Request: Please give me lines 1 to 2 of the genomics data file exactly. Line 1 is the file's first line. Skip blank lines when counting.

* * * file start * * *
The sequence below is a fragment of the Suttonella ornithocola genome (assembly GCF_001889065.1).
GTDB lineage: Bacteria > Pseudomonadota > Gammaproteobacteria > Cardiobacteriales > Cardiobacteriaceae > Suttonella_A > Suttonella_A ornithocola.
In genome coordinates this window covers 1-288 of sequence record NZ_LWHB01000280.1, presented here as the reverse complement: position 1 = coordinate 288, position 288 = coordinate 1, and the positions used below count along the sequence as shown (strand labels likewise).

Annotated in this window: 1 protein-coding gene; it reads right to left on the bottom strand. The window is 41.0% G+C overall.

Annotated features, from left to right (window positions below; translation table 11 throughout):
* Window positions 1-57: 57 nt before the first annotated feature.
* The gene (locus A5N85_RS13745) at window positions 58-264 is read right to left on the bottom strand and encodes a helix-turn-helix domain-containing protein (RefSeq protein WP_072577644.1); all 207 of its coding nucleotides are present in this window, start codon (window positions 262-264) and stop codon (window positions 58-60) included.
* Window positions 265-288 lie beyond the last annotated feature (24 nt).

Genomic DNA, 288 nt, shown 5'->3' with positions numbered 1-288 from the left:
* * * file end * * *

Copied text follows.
The sequence below is a fragment of the Suttonella ornithocola genome (assembly GCF_001889065.1).
GTDB lineage: Bacteria > Pseudomonadota > Gammaproteobacteria > Cardiobacteriales > Cardiobacteriaceae > Suttonella_A > Suttonella_A ornithocola.